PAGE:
Neural Radiance Fields (NeRFs) are emerging as a ubiquitous scene representation that allows for novel view synthesis. Increasingly, NeRFs will be shareable with other people. Before sharing a NeRF, though, it might be desirable to remove personal information or unsightly objects. Such removal is not easily achieved with the current NeRF editing frameworks. We propose a framework to remove objects from a NeRF representation created from an RGB-D sequence. Our NeRF inpainting method leverages recent work in 2D image inpainting and is guided by a user-provided mask. Our algorithm is underpinned by a confidence based view selection procedure. It chooses which of the individual 2D inpainted images to use in the creation of the NeRF, so that the resulting inpainted NeRF is 3D consistent. We show that our method for NeRF editing is effective for synthesizing plausible inpaintings in a multi-view coherent manner. We validate our approach using a new and still-challenging dataset for the task of NeRF inpainting.
Visual re-localization means using a single image as input to estimate the camera's location and orientation relative to a pre-recorded environment. The highest-scoring methods are "structure based," and need the query camera's intrinsics as an input to the model, with careful geometric optimization. When intrinsics are absent, methods vie for accuracy by making various other assumptions. This yields fairly good localization scores, but the models are "narrow" in some way, eg., requiring costly test-time computations, or depth sensors, or multiple query frames. In contrast, our proposed method makes few special assumptions, and is fairly lightweight in training and testing. Our pose regression network learns from only relative poses of training scenes. For inference, it builds a graph connecting the query image to training counterparts and uses a graph neural network (GNN) with image representations on nodes and image-pair representations on edges. By efficiently passing messages between them, both representation types are refined to produce a consistent camera pose estimate. We validate the effectiveness of our approach on both standard indoor (7-Scenes) and outdoor (Cambridge Landmarks) camera re-localization benchmarks. Our relative pose regression method matches the accuracy of absolute pose regression networks, while retaining the relative-pose models' test-time speed and ability to generalize to non-training scenes.
We present RELATE, a model that learns to generate physically plausible scenes and videos of multiple interacting objects. Similar to other generative approaches, RELATE is trained end-to-end on raw, unlabeled data. RELATE combines an object-centric GAN formulation with a model that explicitly accounts for correlations between individual objects. This allows the model to generate realistic scenes and videos from a physically-interpretable parameterization. Furthermore, we show that modeling the object correlation is necessary to learn to disentangle object positions and identity. We find that RELATE is also amenable to physically realistic scene editing and that it significantly outperforms prior art in object-centric scene generation in both synthetic (CLEVR, ShapeStacks) and real-world data (street traffic scenes). In addition, in contrast to state-of-the-art methods in object-centric generative modeling, RELATE also extends naturally to dynamic scenes and generates videos of high visual fidelity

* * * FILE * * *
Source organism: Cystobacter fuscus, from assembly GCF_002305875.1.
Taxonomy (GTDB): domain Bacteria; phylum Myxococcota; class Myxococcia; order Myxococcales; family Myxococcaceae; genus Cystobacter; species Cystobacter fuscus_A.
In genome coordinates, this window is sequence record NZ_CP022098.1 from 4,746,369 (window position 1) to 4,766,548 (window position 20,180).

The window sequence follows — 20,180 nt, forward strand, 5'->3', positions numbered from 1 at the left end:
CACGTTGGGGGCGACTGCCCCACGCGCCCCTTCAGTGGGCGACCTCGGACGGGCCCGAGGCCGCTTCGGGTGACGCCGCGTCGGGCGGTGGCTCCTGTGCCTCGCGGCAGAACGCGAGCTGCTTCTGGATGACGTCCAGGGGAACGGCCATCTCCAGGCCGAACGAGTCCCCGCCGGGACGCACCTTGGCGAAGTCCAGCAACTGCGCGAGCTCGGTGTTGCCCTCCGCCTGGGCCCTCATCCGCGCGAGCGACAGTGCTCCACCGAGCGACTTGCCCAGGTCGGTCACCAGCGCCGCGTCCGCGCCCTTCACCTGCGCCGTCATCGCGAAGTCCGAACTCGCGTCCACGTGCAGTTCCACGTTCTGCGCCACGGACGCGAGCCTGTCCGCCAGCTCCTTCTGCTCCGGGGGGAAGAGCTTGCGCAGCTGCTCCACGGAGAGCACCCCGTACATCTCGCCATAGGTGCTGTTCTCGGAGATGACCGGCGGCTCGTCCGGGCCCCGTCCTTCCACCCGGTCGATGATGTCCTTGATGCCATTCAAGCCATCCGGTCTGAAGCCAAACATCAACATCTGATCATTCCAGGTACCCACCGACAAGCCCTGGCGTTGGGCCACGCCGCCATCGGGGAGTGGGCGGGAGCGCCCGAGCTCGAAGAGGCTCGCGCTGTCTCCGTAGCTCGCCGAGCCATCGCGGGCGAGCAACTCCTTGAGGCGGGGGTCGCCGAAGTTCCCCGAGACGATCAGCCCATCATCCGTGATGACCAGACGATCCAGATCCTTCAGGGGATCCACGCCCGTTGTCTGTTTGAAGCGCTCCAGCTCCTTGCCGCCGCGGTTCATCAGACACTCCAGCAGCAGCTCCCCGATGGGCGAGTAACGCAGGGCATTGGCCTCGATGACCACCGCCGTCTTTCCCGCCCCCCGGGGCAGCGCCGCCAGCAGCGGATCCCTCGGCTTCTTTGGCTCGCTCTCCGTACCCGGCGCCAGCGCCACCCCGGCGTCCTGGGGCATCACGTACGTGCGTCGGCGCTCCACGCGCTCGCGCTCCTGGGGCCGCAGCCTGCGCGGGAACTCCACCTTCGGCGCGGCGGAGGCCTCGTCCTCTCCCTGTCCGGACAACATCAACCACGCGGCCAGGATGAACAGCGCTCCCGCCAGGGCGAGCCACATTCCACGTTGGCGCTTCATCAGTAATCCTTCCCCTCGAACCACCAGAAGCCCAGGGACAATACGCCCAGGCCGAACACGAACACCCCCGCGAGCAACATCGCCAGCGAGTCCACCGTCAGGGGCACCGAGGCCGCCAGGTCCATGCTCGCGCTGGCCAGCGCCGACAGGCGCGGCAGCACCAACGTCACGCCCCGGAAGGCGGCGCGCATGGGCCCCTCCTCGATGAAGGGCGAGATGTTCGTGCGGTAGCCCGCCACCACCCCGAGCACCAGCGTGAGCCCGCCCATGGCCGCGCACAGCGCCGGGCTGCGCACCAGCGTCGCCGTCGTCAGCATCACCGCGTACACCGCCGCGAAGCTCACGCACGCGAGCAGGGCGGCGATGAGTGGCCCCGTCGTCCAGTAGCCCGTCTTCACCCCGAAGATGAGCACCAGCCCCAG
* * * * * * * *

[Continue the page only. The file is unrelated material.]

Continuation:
Understanding the shape of a scene from a single color image is a formidable computer vision task. However, most methods aim to predict the geometry of surfaces that are visible to the camera, which is of limited use when planning paths for robots or augmented reality agents. Such agents can only move when grounded on a traversable surface, which we define as the set of classes which humans can also walk over, such as grass, footpaths and pavement. Models which predict beyond the line of sight often parameterize the scene with voxels or meshes, which can be expensive to use in machine learning frameworks. We introduce a model to predict the geometry of both visible and occluded traversable surfaces, given a single RGB image as input. We learn from stereo video sequences, using camera poses, per-frame depth and semantic segmentation to form training data, which is used to supervise an image-to-image network. We train models from the KITTI driving dataset, the indoor Matterport dataset, and from our own casually captured stereo footage. We find that a surprisingly low bar for spatial coverage of training scenes is required. We validate our algorithm against a range of strong baselines, and include an assessment of our predictions for a path-planning task.
We are interested in learning models of intuitive physics similar to the ones that animals use for navigation, manipulation and planning. In addition to learning general physical principles, however, we are also interested in learning ``on the fly'', from a few experiences, physical properties specific to new environments. We do all this in an unsupervised manner, using a meta-learning formulation where the goal is to predict videos containing demonstrations of physical phenomena, such as objects moving and colliding with a complex background. We introduce the idea of summarizing past experiences in a very compact manner, in our case using dynamic images, and show that this can be used to solve the problem well and efficiently. Empirically, we show via extensive experiments and ablation studies, that our model learns to perform physical predictions that generalize well in time and space, as well as to a variable number of interacting physical objects.